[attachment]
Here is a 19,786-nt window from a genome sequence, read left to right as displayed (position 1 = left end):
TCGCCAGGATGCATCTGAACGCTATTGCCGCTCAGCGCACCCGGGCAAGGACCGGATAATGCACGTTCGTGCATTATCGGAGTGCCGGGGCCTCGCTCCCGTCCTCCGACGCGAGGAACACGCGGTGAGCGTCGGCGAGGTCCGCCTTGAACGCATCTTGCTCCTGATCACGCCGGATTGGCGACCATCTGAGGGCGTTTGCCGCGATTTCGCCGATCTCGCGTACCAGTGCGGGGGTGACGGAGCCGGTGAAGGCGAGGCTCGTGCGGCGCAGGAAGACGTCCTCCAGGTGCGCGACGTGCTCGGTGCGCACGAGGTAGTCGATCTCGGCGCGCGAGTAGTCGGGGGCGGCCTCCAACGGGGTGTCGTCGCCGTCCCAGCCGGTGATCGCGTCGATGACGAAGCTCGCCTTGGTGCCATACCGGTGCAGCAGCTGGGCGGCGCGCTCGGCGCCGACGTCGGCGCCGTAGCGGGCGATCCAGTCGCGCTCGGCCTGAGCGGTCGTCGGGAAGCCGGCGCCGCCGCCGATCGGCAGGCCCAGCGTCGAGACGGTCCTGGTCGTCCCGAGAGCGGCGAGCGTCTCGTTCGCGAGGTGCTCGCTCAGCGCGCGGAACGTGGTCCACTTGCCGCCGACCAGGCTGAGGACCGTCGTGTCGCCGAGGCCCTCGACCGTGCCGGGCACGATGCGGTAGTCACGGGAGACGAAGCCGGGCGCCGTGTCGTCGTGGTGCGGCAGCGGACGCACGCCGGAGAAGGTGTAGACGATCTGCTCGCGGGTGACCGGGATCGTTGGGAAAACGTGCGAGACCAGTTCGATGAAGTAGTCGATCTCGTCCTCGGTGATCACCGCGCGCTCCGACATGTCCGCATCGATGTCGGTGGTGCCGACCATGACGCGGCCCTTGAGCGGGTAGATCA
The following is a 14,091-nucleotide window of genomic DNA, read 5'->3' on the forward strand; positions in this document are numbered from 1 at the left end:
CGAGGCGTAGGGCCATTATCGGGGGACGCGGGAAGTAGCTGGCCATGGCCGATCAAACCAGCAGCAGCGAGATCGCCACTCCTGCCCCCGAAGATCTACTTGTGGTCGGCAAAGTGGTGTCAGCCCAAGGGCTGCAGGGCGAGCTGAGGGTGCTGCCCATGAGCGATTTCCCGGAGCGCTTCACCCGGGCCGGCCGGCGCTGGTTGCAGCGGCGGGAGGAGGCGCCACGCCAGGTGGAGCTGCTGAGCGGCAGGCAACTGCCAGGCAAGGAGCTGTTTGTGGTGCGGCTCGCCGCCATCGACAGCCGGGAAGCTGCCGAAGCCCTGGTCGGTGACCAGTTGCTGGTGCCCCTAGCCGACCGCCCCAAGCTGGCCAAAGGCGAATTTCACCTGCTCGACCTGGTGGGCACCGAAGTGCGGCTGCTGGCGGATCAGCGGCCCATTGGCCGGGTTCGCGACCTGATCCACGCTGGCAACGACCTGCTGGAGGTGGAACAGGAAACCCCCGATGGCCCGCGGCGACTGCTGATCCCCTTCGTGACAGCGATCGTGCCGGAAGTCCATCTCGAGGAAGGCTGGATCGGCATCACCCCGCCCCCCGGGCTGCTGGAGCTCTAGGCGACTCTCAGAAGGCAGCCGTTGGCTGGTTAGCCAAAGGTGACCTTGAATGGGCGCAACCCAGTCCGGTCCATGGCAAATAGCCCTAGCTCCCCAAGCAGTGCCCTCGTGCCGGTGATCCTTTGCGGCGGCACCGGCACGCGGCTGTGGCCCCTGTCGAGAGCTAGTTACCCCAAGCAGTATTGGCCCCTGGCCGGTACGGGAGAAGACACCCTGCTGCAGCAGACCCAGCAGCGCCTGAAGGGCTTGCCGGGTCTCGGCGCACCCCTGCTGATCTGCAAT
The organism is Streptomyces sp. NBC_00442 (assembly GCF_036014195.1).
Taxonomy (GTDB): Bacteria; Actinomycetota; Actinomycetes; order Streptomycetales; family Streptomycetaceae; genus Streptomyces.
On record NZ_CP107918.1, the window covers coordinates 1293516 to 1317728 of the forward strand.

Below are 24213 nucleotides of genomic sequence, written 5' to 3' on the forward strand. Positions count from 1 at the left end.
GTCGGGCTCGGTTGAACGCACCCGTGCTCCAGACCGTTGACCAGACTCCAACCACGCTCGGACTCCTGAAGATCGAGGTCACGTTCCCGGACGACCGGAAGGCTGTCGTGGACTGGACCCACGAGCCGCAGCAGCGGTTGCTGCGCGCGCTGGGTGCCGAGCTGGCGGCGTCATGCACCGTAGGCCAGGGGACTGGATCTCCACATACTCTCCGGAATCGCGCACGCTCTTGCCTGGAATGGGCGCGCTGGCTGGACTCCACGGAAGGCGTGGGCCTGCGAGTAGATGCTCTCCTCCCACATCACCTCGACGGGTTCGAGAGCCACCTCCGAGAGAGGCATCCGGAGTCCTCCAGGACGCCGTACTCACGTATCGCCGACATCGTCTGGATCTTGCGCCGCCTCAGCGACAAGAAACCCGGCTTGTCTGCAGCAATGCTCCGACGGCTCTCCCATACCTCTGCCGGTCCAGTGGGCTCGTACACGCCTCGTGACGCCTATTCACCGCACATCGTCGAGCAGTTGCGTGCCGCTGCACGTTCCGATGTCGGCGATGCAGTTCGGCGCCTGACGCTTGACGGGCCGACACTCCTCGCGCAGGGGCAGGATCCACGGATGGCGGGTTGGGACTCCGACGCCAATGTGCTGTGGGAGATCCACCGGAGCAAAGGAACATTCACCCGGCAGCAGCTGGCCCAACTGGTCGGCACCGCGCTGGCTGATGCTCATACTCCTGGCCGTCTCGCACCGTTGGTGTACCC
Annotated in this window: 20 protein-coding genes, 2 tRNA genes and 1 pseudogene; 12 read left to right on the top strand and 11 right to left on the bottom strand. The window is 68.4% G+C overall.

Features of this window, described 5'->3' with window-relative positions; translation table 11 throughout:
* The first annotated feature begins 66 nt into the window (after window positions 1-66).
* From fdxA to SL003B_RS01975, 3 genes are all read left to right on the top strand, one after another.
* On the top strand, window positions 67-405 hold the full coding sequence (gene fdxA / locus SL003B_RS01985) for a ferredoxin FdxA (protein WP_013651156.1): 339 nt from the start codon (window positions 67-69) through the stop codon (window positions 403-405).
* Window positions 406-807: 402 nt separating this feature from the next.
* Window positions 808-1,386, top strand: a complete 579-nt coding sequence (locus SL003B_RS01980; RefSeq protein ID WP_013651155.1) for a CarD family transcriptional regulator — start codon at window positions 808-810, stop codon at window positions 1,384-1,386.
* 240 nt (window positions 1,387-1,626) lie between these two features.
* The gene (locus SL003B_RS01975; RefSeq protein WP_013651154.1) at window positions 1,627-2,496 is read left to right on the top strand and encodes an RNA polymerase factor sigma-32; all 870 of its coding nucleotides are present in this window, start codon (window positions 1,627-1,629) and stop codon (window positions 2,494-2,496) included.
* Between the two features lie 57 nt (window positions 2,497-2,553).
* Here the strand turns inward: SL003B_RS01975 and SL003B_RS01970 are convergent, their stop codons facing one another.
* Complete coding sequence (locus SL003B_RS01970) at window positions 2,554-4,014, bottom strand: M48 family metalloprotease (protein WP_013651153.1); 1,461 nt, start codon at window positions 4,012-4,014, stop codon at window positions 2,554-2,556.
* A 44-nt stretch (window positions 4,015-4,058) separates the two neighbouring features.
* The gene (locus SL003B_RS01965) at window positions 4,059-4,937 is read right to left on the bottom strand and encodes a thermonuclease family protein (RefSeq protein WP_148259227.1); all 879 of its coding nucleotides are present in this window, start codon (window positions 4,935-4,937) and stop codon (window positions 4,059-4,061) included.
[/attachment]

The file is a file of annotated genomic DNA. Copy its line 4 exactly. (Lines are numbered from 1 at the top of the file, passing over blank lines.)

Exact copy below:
CGAGGCGTAGGGCCATTATCGGGGGACGCGGGAAGTAGCTGGCCATGGCCGATCAAACCAGCAGCAGCGAGATCGCCACTCCTGCCCCCGAAGATCTACTTGTGGTCGGCAAAGTGGTGTCAGCCCAAGGGCTGCAGGGCGAGCTGAGGGTGCTGCCCATGAGCGATTTCCCGGAGCGCTTCACCCGGGCCGGCCGGCGCTGGTTGCAGCGGCGGGAGGAGGCGCCACGCCAGGTGGAGCTGCTGAGCGGCAGGCAACTGCCAGGCAAGGAGCTGTTTGTGGTGCGGCTCGCCGCCATCGACAGCCGGGAAGCTGCCGAAGCCCTGGTCGGTGACCAGTTGCTGGTGCCCCTAGCCGACCGCCCCAAGCTGGCCAAAGGCGAATTTCACCTGCTCGACCTGGTGGGCACCGAAGTGCGGCTGCTGGCGGATCAGCGGCCCATTGGCCGGGTTCGCGACCTGATCCACGCTGGCAACGACCTGCTGGAGGTGGAACAGGAAACCCCCGATGGCCCGCGGCGACTGCTGATCCCCTTCGTGACAGCGATCGTGCCGGAAGTCCATCTCGAGGAAGGCTGGATCGGCATCACCCCGCCCCCCGGGCTGCTGGAGCTCTAGGCGACTCTCAGAAGGCAGCCGTTGGCTGGTTAGCCAAAGGTGACCTTGAATGGGCGCAACCCAGTCCGGTCCATGGCAAATAGCCCTAGCTCCCCAAGCAGTGCCCTCGTGCCGGTGATCCTTTGCGGCGGCACCGGCACGCGGCTGTGGCCCCTGTCGAGAGCTAGTTACCCCAAGCAGTATTGGCCCCTGGCCGGTACGGGAGAAGACACCCTGCTGCAGCAGACCCAGCAGCGCCTGAAGGGCTTGCCGGGTCTCGGCGCACCCCTGCTGATCTGCAAT